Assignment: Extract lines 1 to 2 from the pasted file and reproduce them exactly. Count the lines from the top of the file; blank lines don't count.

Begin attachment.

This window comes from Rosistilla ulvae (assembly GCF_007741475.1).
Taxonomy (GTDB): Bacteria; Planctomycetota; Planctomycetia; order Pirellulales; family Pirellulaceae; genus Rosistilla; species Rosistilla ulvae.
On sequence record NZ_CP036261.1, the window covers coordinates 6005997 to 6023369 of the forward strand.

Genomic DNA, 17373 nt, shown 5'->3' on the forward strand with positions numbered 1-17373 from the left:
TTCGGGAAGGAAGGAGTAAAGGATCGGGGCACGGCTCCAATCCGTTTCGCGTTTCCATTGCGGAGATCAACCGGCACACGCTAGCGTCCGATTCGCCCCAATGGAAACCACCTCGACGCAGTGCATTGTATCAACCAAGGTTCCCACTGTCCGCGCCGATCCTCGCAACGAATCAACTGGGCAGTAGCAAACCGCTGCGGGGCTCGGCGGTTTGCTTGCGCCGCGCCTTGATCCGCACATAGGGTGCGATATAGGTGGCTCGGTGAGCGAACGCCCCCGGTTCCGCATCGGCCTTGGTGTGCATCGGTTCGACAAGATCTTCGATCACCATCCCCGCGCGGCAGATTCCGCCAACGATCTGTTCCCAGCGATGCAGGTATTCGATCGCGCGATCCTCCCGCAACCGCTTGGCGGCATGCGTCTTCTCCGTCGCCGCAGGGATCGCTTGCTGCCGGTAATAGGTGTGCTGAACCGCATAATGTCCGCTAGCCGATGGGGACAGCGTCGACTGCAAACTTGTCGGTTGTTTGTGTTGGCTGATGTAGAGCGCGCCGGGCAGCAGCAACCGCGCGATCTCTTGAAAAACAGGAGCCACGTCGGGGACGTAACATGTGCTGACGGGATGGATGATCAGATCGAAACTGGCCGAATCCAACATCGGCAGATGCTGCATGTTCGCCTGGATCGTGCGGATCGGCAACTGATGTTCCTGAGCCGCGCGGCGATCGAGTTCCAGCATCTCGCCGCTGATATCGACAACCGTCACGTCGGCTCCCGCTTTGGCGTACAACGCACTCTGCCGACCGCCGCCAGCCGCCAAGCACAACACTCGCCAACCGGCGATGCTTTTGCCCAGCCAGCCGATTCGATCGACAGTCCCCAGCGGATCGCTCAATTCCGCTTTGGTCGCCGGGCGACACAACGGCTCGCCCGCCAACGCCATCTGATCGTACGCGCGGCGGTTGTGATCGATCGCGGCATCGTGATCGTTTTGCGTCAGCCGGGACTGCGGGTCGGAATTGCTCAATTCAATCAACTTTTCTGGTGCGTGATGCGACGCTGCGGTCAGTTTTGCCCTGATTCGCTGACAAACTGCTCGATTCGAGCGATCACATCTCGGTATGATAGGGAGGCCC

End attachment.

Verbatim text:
This window comes from Rosistilla ulvae (assembly GCF_007741475.1).
Taxonomy (GTDB): Bacteria; Planctomycetota; Planctomycetia; order Pirellulales; family Pirellulaceae; genus Rosistilla; species Rosistilla ulvae.